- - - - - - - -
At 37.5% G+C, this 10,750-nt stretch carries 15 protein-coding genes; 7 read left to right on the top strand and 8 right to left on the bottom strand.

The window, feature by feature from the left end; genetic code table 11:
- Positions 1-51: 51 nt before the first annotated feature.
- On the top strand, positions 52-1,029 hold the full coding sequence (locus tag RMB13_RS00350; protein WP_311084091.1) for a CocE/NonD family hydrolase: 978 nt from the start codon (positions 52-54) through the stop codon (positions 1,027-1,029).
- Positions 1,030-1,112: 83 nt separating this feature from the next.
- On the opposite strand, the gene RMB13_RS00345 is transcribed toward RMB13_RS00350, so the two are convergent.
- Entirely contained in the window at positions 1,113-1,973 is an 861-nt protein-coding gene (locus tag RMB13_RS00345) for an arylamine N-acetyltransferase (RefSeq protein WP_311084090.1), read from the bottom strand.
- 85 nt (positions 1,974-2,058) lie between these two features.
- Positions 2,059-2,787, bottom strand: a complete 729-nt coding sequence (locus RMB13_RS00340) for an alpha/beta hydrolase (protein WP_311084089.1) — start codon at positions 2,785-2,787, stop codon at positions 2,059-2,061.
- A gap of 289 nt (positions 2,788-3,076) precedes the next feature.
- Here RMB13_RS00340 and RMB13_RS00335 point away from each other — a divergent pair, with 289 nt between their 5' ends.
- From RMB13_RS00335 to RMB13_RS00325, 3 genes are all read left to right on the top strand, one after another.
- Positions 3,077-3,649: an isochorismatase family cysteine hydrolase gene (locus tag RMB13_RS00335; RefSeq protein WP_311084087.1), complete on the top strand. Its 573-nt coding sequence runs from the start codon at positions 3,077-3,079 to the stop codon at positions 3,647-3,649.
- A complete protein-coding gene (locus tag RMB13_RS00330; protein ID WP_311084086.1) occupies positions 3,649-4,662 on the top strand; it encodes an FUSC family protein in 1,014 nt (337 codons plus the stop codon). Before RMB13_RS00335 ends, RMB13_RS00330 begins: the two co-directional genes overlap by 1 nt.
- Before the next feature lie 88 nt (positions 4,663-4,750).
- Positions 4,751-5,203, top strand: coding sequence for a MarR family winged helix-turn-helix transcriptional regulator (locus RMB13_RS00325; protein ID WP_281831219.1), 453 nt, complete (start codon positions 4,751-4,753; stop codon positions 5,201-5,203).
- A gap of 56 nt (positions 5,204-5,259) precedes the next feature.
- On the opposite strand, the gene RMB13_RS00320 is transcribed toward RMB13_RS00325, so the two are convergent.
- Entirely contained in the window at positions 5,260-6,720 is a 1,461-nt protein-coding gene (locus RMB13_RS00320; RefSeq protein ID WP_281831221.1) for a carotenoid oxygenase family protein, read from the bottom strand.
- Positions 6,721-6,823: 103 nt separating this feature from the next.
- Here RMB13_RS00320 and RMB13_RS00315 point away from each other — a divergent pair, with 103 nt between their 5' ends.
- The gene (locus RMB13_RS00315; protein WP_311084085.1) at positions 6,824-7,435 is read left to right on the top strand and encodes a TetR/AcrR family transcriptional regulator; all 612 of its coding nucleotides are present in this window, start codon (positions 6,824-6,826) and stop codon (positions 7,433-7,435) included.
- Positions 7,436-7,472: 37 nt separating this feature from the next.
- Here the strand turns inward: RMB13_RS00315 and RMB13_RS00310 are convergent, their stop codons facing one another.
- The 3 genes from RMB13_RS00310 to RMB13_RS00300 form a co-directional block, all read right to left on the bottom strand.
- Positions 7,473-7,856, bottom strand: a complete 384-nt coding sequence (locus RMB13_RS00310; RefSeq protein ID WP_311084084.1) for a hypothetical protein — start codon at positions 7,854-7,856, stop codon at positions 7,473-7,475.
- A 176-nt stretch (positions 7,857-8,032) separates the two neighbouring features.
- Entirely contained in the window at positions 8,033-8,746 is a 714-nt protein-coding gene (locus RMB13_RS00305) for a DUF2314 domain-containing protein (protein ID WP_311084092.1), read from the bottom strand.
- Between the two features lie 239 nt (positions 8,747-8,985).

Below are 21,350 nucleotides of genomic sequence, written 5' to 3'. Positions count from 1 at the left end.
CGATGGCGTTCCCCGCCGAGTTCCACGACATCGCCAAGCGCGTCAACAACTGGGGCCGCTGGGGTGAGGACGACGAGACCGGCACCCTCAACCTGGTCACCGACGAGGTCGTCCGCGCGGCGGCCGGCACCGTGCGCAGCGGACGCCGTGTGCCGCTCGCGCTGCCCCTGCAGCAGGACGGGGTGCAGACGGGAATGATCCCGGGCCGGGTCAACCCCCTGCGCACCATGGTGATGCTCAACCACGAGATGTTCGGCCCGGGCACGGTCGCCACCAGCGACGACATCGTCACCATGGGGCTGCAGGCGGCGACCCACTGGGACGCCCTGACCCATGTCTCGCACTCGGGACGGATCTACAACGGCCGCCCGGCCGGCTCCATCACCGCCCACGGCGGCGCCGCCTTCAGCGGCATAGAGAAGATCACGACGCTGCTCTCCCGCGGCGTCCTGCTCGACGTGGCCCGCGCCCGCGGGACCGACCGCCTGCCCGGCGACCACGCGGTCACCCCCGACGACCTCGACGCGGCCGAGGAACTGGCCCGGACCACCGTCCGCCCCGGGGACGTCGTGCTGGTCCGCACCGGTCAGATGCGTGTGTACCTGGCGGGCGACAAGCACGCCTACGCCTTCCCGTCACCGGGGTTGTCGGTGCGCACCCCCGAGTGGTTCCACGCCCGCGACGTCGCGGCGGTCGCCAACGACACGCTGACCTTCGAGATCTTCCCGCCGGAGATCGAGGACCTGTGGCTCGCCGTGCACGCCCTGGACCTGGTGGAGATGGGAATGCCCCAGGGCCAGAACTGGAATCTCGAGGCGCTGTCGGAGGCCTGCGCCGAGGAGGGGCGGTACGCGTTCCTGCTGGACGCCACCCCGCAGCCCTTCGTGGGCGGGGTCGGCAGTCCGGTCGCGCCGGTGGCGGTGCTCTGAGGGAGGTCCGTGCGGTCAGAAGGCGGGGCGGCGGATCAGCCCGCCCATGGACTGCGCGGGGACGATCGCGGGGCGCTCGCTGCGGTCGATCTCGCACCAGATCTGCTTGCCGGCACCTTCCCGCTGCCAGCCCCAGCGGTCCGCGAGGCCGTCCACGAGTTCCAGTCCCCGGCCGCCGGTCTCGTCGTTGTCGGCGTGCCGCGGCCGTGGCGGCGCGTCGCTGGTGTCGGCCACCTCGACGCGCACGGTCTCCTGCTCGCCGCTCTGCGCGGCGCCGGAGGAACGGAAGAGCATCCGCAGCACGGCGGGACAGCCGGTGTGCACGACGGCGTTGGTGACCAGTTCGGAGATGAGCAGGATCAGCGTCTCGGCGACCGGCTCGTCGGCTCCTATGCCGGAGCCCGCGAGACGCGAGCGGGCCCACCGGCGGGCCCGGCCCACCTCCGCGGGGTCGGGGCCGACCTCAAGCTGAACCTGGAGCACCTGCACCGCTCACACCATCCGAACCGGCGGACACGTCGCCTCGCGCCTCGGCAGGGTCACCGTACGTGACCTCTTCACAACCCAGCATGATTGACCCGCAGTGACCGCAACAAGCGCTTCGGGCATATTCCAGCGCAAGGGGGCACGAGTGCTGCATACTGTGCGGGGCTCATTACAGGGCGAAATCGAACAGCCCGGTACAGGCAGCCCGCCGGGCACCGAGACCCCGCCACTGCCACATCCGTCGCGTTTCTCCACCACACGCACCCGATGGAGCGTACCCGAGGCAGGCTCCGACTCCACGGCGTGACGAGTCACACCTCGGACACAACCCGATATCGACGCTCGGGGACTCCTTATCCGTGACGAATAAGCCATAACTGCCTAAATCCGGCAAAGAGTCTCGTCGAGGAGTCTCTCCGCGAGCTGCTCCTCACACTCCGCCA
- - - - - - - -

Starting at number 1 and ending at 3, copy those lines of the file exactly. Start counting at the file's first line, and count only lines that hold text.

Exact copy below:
At 37.5% G+C, this 10,750-nt stretch carries 15 protein-coding genes; 7 read left to right on the top strand and 8 right to left on the bottom strand.

The window, feature by feature from the left end; genetic code table 11:
- Positions 1-51: 51 nt before the first annotated feature.